EXAMPLE: What type of practical solution can be implemented to solve the problems caused by ____________________?
In order to answer your essential question, you will have to answer smaller, supporting questions.
EXAMPLES: What causes this environmental problem? What are the effects of this environmental problem? Who is involved in the conflict caused by this environmental problem? Is there a practical solution to the problem?
2. find a topic and locate sources
Use these databases to find information on the causes, effects, and possible solutions to an environmental issue. The best databases are Global Issues in Context, Opposing Viewpoints in Context, and Science in Context.
3. Skim and scan sources
Use your research questions and list of keywords to evaluate the usefulness of a resource.
Gather all the resources that look useful.
Let your eyes move quickly. Don't do a slow, careful reading. Look for the words that you circled in the research question.
Look at the index at the back of the book and the table of contents at the front of a book.
When you find a heading that looks useful, turn to the page(s) listed and skim to see if that page or section has the information you need.
In print and non-print resources, read the special text features such as bolded text, headings, and subheadings. They indicate large and important sections of information.
Terms or phrases that appear in more than one source indicate that an idea is important.
Read the first and last paragraph of an article. Read the first sentence of each supporting paragraph.
Print articles that appear to answer one or more of your research questions.
Search the website you're browsing for keywords. Hit Ctrl + F and a search bar will appear on your screen. Type in the word(s) you're looking for.
4. sort through sources by creating a working bibliography of sources
Open a new Word document. For each source that looks promising (after you skimmed, scanned, or did a Find on Page search), do these things:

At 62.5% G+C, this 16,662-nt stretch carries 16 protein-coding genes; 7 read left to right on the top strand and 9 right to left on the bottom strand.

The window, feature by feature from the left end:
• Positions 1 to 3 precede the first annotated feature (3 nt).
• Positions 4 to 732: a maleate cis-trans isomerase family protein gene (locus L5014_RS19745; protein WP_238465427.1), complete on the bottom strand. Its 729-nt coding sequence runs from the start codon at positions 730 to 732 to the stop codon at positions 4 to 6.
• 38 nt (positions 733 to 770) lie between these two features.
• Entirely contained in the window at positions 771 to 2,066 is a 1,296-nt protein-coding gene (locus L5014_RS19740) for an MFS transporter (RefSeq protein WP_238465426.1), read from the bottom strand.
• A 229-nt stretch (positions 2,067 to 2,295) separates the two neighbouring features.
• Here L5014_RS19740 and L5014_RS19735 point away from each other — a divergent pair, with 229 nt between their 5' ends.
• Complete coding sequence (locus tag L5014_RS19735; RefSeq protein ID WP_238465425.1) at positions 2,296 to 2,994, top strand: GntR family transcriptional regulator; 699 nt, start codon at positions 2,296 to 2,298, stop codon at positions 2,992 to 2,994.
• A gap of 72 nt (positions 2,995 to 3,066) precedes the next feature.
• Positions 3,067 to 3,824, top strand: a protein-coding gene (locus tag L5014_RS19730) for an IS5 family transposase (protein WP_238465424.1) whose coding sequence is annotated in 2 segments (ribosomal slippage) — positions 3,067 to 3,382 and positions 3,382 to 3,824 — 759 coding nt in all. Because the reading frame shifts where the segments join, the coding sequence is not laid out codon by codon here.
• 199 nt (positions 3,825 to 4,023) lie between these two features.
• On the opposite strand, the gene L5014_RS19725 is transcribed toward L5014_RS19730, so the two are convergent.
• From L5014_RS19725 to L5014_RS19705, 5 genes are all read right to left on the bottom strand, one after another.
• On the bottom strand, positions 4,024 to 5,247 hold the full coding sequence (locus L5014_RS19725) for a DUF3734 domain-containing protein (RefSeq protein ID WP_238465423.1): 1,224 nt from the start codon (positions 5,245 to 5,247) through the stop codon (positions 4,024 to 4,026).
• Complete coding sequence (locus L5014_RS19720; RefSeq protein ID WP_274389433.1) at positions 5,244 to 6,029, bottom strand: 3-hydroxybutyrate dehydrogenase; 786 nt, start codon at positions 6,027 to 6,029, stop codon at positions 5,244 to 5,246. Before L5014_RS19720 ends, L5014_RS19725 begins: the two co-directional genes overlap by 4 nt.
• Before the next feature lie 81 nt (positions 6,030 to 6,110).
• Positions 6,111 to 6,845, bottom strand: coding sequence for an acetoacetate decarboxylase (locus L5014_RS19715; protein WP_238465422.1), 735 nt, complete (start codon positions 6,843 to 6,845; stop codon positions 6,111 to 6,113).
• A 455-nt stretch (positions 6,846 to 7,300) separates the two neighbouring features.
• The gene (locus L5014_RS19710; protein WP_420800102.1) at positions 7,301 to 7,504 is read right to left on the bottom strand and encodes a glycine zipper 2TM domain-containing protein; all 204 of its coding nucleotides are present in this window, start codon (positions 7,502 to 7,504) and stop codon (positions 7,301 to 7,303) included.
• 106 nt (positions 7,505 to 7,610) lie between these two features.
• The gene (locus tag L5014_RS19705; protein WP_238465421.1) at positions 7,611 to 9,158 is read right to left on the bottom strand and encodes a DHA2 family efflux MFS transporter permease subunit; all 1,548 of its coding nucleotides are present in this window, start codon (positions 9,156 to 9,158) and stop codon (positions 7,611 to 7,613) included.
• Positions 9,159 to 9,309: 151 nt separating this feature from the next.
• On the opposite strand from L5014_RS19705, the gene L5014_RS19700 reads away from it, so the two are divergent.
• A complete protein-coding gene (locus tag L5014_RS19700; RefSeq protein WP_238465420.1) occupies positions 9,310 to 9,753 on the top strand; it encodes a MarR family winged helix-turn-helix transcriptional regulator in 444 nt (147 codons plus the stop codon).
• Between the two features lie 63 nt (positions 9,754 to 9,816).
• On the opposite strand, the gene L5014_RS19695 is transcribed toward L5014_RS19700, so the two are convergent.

Copy the MLA source citation.
Under the citation, copy and paste the URL for the article.
Write an annotation (a short paragraph).
This should be a minimum of 2 sentences.
Sentence 1: Describe the format (website, database article, video, interview, etc.) of the source and summarize the purpose of the article, website, etc.
Sentence 2: Explain why this source would be useful to your project.
Now you are ready to do a slow, careful reading of your articles.
As you read look for information that answers your research question.
Highlight or underline words and phrases that answer your research question. Highlight sparingly. Too much is almost as bad as none at all.
Write an annotation next to the highlighted information. The annotations should include a key word (cause, effect, conflict, solution) from your research question, and a short phrase explaining how it answers the question.
COMMON CORE LITERACY STANDARDS: WRITING STANDARDS FOR GRADES 9-10
Conduct short as well as more sustained research projects to answer a question (including a self-generated question) or solve a problem; narrow or broaden the inquiry when appropriate; synthesize multiple sources on the subject, demonstrating understanding of the subject under investigation.
Gather relevant information from multiple authoritative print and digital sources, using advanced searches effectively; assess the usefulness of each source in answering the research question; integrate information into the text selectively to maintain the flow of ideas, avoiding plagiarism and following a standard format for citation.